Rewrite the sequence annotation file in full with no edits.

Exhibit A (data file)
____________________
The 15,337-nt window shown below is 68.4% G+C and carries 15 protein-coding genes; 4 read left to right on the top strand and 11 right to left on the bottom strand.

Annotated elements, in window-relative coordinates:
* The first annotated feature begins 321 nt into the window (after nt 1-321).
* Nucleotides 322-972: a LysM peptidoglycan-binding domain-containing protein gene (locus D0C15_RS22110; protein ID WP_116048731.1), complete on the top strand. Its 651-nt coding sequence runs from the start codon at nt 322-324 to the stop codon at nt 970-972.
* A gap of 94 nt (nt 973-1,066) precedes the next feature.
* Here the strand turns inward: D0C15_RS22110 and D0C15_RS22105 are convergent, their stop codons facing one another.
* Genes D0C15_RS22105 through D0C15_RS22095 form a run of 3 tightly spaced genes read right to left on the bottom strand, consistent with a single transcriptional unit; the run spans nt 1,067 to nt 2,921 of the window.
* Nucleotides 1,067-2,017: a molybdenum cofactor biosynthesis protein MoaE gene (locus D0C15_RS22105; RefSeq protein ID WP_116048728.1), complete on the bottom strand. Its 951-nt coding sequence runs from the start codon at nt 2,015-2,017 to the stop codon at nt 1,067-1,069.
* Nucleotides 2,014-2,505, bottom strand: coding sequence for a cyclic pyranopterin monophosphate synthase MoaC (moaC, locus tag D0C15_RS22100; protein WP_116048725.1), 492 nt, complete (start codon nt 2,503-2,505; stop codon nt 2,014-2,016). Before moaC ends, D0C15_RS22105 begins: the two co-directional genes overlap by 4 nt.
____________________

The 15,337-nt window shown below is 68.4% G+C and carries 15 protein-coding genes; 4 read left to right on the top strand and 11 right to left on the bottom strand.

Annotated elements, in window-relative coordinates:
* The first annotated feature begins 321 nt into the window (after nt 1-321).
* Nucleotides 322-972: a LysM peptidoglycan-binding domain-containing protein gene (locus D0C15_RS22110; protein ID WP_116048731.1), complete on the top strand. Its 651-nt coding sequence runs from the start codon at nt 322-324 to the stop codon at nt 970-972.
* A gap of 94 nt (nt 973-1,066) precedes the next feature.
* Here the strand turns inward: D0C15_RS22110 and D0C15_RS22105 are convergent, their stop codons facing one another.
* Genes D0C15_RS22105 through D0C15_RS22095 form a run of 3 tightly spaced genes read right to left on the bottom strand, consistent with a single transcriptional unit; the run spans nt 1,067 to nt 2,921 of the window.
* Nucleotides 1,067-2,017: a molybdenum cofactor biosynthesis protein MoaE gene (locus D0C15_RS22105; RefSeq protein ID WP_116048728.1), complete on the bottom strand. Its 951-nt coding sequence runs from the start codon at nt 2,015-2,017 to the stop codon at nt 1,067-1,069.
* Nucleotides 2,014-2,505, bottom strand: coding sequence for a cyclic pyranopterin monophosphate synthase MoaC (moaC, locus tag D0C15_RS22100; protein WP_116048725.1), 492 nt, complete (start codon nt 2,503-2,505; stop codon nt 2,014-2,016). Before moaC ends, D0C15_RS22105 begins: the two co-directional genes overlap by 4 nt.